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Flash Tailored For The Enterprise

With the replacement of enterprise hard drives by solid-state technology accelerating, vendors of all-flash storage arrays and high-performance flash products are looking to consolidate their presence in the enterprise. Though 2013 was characterized by a lot of boasting about relative performance, today's market is beginning to differentiate based on feature sets.

Enterprise features are beginning to appear in top-end arrays, and it's just a matter of months before the all-flash products are as feature rich as EMC VNX arrays. They will offer deduplication, compression, encryption, thin provisioning, snapshots, tiering, caching, and other software goodies, but at much faster performance levels.

A good example of this trend is the new set of arrays from Violin Memory. The storage startup followed the old rules of better speeds and feeds, and it released a faster, higher-capacity array. However, its Windows Flash Array (WFA) is a different story. It builds Windows Storage Server (WSS) into the array, with redundant controllers.

The WFA has all the features the WSS code base supports, and that's an impressive list. And the product was built with help from Microsoft, so it's positioned to take advantage of any virtualization and distributed functionality that Microsoft is planning.

It wouldn't be going out on a limb to predict that the migration of WSS into super-fast storage will lead to close-coupled solutions such as Hyper-V optimization, file system redesign, much thinner storage-software stacks, and virtualized WSS processing.

In another part of the market, SanDisk is making great strides to optimize in-server flash modules. It already made waves by announcing a flash memory system using the memory bus as the I/O path. These UltraDIMMs use a RAM buffer to handle the speed issues between flash and the memory bus. SanDisk has also picked up Fusion-io's PCIe flash card business. Putting UltraDIMM and PCIe Flash together results in blindingly fast flash performance, though it is at the premium end of the price range.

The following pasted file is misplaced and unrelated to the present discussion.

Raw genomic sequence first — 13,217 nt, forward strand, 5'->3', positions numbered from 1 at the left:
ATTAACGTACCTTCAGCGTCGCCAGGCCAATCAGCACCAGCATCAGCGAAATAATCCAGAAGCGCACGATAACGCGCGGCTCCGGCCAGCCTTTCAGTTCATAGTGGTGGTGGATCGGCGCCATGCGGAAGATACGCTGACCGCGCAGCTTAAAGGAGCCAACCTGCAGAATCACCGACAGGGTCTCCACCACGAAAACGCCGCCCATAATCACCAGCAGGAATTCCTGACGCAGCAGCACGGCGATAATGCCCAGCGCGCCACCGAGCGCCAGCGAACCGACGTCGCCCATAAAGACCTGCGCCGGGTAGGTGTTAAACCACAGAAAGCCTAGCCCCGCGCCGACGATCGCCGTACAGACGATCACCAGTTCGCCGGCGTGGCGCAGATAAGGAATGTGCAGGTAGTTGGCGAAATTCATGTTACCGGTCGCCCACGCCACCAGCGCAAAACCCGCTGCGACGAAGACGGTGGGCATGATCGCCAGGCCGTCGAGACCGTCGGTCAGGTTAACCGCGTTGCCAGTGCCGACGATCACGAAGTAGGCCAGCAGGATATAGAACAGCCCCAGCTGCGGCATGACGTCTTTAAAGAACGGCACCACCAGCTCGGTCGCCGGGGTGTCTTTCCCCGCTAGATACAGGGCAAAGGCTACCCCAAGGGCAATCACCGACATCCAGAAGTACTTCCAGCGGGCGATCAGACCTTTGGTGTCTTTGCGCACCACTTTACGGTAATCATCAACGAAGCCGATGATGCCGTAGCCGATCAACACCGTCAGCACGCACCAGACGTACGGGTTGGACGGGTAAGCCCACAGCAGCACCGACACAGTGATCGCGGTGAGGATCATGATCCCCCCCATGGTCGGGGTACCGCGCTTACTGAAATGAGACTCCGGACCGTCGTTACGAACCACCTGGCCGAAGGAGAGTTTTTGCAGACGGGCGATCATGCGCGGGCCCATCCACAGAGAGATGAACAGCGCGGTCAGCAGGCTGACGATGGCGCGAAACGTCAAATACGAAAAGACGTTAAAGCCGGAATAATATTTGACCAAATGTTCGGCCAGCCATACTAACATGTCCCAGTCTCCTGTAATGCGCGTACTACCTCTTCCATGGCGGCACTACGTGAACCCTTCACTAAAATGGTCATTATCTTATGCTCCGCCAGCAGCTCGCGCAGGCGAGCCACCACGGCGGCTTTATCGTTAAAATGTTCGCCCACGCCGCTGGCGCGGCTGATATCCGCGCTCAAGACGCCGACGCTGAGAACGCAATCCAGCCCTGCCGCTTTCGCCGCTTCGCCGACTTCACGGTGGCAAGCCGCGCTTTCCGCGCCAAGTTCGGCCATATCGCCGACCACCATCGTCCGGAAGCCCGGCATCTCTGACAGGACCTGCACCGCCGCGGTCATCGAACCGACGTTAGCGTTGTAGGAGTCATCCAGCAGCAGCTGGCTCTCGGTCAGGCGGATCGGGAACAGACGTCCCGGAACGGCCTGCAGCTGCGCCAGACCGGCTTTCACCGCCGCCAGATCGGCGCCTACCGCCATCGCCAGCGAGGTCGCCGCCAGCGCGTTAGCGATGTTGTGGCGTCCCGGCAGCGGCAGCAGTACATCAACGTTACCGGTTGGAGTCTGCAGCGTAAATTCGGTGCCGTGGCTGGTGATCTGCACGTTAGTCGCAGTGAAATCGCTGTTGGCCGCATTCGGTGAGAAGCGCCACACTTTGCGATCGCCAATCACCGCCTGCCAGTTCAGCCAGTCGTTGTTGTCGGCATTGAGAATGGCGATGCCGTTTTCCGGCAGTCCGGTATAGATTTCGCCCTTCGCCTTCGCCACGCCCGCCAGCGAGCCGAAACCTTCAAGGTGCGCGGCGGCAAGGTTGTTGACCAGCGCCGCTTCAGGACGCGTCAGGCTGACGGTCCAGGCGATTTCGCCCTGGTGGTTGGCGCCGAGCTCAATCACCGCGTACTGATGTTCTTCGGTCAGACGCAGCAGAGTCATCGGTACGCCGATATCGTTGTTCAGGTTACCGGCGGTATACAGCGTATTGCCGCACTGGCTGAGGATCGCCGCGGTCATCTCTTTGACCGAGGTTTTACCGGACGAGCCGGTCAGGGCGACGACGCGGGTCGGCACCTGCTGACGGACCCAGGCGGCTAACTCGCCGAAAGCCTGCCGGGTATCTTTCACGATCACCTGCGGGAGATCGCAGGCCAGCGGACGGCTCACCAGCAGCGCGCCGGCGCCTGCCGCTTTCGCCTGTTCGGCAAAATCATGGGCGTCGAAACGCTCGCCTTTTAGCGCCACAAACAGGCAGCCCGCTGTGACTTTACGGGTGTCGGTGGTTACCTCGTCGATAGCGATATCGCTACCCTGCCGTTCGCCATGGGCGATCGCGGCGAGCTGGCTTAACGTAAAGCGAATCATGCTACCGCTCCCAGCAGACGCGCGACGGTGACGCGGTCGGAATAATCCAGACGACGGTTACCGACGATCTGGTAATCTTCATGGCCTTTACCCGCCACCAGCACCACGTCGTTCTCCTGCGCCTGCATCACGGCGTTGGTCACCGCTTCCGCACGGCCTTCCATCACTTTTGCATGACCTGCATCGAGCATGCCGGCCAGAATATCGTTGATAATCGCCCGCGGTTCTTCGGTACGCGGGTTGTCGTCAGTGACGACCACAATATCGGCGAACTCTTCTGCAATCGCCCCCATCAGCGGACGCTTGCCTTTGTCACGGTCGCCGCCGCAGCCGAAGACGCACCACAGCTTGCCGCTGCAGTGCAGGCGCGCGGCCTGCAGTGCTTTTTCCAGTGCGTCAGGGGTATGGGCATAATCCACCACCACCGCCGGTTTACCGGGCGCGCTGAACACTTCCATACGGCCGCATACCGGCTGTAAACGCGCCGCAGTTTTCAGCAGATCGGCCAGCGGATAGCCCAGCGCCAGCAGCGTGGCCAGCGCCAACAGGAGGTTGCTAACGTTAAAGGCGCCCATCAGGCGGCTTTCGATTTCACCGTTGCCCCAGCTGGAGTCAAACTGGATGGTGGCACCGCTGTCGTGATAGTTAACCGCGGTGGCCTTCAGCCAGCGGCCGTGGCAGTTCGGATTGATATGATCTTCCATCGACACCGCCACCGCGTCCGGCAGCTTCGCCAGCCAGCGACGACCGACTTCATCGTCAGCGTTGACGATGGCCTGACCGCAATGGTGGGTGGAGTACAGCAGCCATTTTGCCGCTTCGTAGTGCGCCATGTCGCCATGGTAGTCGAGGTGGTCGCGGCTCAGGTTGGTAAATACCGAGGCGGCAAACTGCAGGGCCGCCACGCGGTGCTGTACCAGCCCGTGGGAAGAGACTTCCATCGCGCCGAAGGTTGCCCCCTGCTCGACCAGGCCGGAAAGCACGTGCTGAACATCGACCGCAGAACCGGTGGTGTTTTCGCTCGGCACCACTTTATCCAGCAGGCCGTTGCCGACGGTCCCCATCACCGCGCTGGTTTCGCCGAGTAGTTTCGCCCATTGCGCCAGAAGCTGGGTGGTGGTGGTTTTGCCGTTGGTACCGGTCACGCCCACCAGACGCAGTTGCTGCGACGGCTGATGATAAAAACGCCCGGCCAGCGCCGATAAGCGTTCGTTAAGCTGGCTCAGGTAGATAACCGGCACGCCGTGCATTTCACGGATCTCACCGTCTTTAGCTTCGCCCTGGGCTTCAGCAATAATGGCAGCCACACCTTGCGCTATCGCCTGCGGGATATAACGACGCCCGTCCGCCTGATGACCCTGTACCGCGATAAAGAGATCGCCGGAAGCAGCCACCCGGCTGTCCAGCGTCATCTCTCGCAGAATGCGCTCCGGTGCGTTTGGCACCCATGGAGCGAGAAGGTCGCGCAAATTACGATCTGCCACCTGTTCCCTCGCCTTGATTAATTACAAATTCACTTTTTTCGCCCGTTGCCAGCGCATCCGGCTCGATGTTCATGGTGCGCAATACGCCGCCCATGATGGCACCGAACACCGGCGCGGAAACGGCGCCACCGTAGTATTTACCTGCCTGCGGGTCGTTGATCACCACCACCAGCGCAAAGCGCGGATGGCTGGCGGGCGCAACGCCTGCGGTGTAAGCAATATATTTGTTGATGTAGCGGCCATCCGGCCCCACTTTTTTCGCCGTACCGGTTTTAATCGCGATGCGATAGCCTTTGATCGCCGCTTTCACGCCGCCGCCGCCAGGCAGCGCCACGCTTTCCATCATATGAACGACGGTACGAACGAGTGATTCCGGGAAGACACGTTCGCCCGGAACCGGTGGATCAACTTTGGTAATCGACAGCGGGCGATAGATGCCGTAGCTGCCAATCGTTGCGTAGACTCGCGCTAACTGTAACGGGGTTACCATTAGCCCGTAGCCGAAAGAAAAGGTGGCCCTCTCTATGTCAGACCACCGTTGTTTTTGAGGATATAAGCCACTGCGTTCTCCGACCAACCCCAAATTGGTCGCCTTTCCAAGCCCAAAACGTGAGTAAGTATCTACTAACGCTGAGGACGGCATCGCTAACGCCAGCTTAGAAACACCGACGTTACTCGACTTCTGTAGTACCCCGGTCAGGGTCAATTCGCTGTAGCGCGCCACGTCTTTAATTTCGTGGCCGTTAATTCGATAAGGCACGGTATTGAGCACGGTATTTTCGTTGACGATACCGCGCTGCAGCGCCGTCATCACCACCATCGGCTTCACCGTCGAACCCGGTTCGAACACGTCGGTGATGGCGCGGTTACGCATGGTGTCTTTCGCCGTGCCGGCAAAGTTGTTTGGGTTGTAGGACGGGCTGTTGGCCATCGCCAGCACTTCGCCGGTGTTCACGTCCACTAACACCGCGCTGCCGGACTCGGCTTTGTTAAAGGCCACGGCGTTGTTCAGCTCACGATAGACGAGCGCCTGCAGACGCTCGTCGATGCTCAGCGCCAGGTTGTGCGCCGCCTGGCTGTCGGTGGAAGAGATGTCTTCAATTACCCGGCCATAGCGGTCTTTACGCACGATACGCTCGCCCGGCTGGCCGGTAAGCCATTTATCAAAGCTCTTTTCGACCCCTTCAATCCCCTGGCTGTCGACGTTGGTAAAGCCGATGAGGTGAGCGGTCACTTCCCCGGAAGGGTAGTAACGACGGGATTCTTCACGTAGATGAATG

"As flash capacities continue to climb and the cost becomes effective, greater volumes of customers will begin to extend SSD technology to almost every layer of their data center, and in multiple flavors in order to fit within existing infrastructure," John Scaramuzzo, SanDisk senior vice president and general manager for enterprise storage solutions, told Network Computing.

Now SanDisk has addressed a major deficiency in the flash space by creating a sophisticated software stack of its own that recognizes problems with current layered storage stacks in database applications, which include up to seven address translations and a high level of system interrupts. SanDisk has developed a package that can speed up flash I/O by a big factor.

Hoping to capture a piece of the gig database and in-memory markets, which are projected to grow threefold over the next five years, SanDisk has created "ZetaScale," a set of key-data APIs that optimize storage access around any flash or SSD technology, including third-party hardware. It does, however, take advantage of proprietary internal features in SanDisk flash and drives for additional performance.

With ZetaScale, accesses to data use the key-data method. The APIs translate the key to determine where it is stored -- DRAM, DIMM, PCIe, SSD -- so the addressing structure is abstracted from the hardware. ZetaScale moves data objects around to optimize access performance, much like an automated tiering system.

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SanDisk boasts impressive results with ZetaScale. For example, it claims the open-source distributed database Cassandra is 2.6 times faster using SSD versus HDD, and that ZetaScale speeds things up an additional threefold. This translates into fewer servers for the same workload or, alternatively, better response time.

While Violin and SanDisk address enterprise needs -- one by adding enterprise-class features and the other by boosting performance -- the third part of the puzzle is the drop in storage farm costs created by the move to COTS hardware.

This is the year of COTS in the storage world. A number of new startups and some of the huge Chinese ODMs are entering the enterprise market with well-tested COTS hardware and either open-source or transportable software. The result should be a major expansion of vendor choices for storage, with big reductions in price per terabyte.

An example of the COTS approach is CohoData's MicroArray appliance, a modular storage system with solid-state and hard drives combined in small units. Coho uses an object storage interface and can scale to very large sizes. The company claims its product is almost 33% the price of traditional arrays.

Overall, this collision of features, performance, and price will put immense pressure on traditional storage suppliers over the next few years. Users should see much more bang for their buck, as long as they are willing to have an open mind on sourcing. Storage is more interesting than at any time in the last three decades, and IT users should pay attention to storage opportunities going forward.